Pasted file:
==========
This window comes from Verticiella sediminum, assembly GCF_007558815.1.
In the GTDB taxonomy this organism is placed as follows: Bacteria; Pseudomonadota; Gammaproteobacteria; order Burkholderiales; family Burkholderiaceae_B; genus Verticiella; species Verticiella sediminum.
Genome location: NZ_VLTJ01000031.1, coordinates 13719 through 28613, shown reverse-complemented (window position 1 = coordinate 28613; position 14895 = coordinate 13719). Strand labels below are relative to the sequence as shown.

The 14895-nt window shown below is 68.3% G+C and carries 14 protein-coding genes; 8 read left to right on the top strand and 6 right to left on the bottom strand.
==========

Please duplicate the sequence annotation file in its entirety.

This window comes from Verticiella sediminum, assembly GCF_007558815.1.
In the GTDB taxonomy this organism is placed as follows: Bacteria; Pseudomonadota; Gammaproteobacteria; order Burkholderiales; family Burkholderiaceae_B; genus Verticiella; species Verticiella sediminum.
Genome location: NZ_VLTJ01000031.1, coordinates 13719 through 28613, shown reverse-complemented (window position 1 = coordinate 28613; position 14895 = coordinate 13719). Strand labels below are relative to the sequence as shown.

The 14895-nt window shown below is 68.3% G+C and carries 14 protein-coding genes; 8 read left to right on the top strand and 6 right to left on the bottom strand.